Why are there bass keys?

Guitar and music theory, U. Meyer

The bass clef

Many instruments can produce very low notes; there is a bass clef to make it easy to write them down. This determines where the small f is located, namely on the line between the two points. This is the f that should be noted in the treble clef on the 3rd auxiliary line under the staff.

The bass and treble clefs "meet" at the crossed-in c: This is in the treble clef on the 1st auxiliary line below the system, and in the bass clef on the 1st auxiliary line above the system.

The four strings C G d a of the violoncello can all be noted in the bass clef. The double bass with the strings, E, A D G (five strings still have the subcontra-B ,, H) is also notated in the bass clef, although like the guitar it should actually have an "8" under the clef.

Here you will find exercises for reading a sheet of paper in the bass clef, here a section on playing the bass clef on the guitar.

Even with this clef you can represent even lower tones by an octave sign under the clef. And of course auxiliary lines are also used here.

Key to the piano

Piano music is usually played in a accolade notated with one system in the treble clef and one in the bass clef. It is very practical that the note on the first auxiliary line below the system in the treble clef is identical to that on the first auxiliary line above the system in the bass clef: c '. This "lock-C", which is in the middle of the keyboard where you can lock many pianos, can be found at the beginning of the second line.

In the sheet music you can see all the notes that can be played on a piano. Above or below the notes are the "letter designations" ,, A - c '' '' 'and the octave designations such as "dashed octave".

String instruments in color

I have incorporated the empty strings of some instruments into the graphic: The empty strings of the bass are colored green, the six strings of the guitar are blue, and the violin strings are red. Attention: Bass and guitar are notated with an octave sign under their respective keys.

Yes, there are grand pianos with “A-flat” and “G”, two lower notes in the subcontractive octave. I don't know if they are used in piano literature, but the outermost string of a baroque lute, for example, often sounds less concise. If there is another string next to it, the penultimate string is upgraded.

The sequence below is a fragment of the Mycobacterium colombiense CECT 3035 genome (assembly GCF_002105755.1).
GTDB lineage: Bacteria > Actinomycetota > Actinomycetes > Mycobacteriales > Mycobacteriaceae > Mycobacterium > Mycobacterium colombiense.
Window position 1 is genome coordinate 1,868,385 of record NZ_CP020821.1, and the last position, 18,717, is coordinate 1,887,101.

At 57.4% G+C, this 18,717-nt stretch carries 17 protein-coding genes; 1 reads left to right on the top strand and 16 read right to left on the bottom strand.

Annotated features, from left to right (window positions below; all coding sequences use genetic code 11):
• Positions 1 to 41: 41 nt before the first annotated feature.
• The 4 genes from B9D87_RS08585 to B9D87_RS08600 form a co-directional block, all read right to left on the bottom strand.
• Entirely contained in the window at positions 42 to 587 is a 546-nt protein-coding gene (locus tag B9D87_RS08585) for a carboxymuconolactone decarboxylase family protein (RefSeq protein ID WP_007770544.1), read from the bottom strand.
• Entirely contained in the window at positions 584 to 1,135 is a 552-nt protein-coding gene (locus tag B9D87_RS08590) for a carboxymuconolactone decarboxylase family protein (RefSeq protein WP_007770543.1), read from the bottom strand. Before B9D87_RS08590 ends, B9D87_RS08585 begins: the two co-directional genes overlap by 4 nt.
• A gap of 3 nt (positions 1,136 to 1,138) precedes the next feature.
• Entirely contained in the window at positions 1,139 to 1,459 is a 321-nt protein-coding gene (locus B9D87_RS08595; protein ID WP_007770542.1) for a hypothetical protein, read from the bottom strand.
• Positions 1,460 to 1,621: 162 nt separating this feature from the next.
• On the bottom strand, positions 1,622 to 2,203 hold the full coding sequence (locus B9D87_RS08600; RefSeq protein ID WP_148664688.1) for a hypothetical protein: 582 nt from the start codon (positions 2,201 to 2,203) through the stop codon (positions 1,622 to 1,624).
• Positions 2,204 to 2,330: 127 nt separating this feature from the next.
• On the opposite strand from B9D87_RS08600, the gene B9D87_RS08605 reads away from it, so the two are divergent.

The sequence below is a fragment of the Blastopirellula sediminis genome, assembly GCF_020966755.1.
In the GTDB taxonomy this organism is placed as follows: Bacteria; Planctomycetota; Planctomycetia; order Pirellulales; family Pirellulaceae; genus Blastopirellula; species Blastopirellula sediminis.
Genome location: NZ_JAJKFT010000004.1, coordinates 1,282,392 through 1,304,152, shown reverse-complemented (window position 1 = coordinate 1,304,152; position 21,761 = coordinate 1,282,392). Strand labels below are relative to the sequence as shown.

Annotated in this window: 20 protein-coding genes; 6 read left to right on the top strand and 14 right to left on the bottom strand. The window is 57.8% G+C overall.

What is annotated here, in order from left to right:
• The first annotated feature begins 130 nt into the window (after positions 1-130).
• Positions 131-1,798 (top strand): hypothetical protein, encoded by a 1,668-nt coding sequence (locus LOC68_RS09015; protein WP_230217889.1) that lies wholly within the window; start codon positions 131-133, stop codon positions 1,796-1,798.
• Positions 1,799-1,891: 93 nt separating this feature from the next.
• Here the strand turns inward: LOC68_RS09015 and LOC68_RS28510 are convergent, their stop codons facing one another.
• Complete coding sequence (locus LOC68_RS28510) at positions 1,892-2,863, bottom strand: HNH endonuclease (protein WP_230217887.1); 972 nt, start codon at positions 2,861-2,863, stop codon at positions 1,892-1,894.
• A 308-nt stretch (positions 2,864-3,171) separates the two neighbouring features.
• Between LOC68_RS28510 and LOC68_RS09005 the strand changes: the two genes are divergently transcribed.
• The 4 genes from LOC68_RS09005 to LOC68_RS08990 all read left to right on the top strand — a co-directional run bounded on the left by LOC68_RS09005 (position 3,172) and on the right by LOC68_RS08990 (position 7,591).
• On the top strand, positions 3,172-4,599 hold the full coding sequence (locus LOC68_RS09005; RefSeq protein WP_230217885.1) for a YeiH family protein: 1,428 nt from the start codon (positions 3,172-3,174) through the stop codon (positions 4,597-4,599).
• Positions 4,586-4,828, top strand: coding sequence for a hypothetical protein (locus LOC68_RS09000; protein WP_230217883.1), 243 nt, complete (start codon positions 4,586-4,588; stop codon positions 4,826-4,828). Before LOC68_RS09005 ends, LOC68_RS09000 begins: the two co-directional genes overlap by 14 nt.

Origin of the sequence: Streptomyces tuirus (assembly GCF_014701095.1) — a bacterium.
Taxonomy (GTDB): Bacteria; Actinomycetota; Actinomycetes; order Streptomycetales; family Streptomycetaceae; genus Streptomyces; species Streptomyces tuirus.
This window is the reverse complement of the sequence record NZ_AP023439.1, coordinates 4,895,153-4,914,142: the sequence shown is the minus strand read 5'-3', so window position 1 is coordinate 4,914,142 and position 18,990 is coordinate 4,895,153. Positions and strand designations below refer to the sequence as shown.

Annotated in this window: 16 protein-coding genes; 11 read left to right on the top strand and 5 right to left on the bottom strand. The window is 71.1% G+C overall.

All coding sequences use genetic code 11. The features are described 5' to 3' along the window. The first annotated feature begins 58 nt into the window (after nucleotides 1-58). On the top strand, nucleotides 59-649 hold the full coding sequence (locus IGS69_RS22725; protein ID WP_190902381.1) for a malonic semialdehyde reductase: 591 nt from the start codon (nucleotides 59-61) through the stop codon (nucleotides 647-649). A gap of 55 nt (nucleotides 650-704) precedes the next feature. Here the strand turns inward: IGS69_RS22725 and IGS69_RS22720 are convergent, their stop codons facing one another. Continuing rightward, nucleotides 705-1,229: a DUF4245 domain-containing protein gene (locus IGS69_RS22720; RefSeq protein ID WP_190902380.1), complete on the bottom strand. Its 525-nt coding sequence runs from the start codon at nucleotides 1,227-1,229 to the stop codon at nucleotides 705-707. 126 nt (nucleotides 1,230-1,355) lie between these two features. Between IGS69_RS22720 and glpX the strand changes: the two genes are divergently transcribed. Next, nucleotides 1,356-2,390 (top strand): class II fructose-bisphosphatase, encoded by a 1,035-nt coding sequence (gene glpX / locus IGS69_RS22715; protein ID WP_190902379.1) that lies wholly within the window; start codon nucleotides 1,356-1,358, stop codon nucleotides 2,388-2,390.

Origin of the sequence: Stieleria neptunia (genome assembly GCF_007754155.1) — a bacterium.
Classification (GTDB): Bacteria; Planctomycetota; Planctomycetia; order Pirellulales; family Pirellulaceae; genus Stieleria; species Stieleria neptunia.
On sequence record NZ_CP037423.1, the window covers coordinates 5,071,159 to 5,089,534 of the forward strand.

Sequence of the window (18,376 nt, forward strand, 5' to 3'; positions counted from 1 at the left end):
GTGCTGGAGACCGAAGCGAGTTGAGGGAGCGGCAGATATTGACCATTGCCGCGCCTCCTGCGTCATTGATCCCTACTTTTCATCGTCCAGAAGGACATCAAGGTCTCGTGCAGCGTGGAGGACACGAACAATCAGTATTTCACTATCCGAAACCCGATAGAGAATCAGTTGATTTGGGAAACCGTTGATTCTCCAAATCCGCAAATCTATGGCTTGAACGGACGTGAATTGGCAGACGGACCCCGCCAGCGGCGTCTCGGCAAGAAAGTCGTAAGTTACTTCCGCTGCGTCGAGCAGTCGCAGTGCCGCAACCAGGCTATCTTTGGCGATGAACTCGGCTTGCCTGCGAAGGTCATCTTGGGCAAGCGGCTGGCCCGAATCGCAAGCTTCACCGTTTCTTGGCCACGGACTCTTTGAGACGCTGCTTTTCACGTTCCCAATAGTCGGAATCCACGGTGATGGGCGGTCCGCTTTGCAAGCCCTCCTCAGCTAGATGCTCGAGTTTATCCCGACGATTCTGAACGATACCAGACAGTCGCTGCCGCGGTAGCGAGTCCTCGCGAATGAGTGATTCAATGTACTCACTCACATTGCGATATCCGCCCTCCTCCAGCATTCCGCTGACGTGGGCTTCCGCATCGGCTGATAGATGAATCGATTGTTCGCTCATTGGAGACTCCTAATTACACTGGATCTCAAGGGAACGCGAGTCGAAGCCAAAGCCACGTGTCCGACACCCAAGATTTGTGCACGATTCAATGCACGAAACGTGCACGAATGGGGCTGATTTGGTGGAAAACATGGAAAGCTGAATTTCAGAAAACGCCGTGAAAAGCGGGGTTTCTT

The alto clef or viola clef

This is a C key that defines the dashed c. This is the c ', which is in the treble clef on the first auxiliary line below the staff and in the bass clef on the first auxiliary line above the staff.

It is used for instruments that are not really high, but also not really deep. The people who thought about this system with the different keys were really very motivated to come up with suitable keys for different pitches in order to need as few guidelines as possible.

The strings of the viola or viola are called c g d 'a' and fit perfectly into the alto clef. They would fit almost as well in the octave treble clef used on the guitar, but the C clef has a long history.
Here is something about playing from the alto clef on the guitar.

Points of contact between the keys

Of course, there are points of contact and overlap between the three keys. Below you can see the notes c ', b and a three times in violin, bass and alto clef. It becomes clear: in the treble clef these are three relatively low tones, in the bass clef they are notated high, and in the alto clef they are exactly in the middle.
Correspondingly, a high instrument such as the violin is notated in the clef of the same name, cello music is mostly in the bass clef, and music for the viola is best written down in the alto clef - then you need very few guidelines!

All keys can also be on other lines. Common (in French baroque music) is the treble clef on the lowest line, the bass clef on the middle line, and the C clef is used on all possible lines. Fortunately, over time, the more you deal with different keys, the more you get practice.
On this page there are tasks to acquire routine in handling the three most common keys. The next page continues with the topic "How do you play the guitar from bass and alto clef?".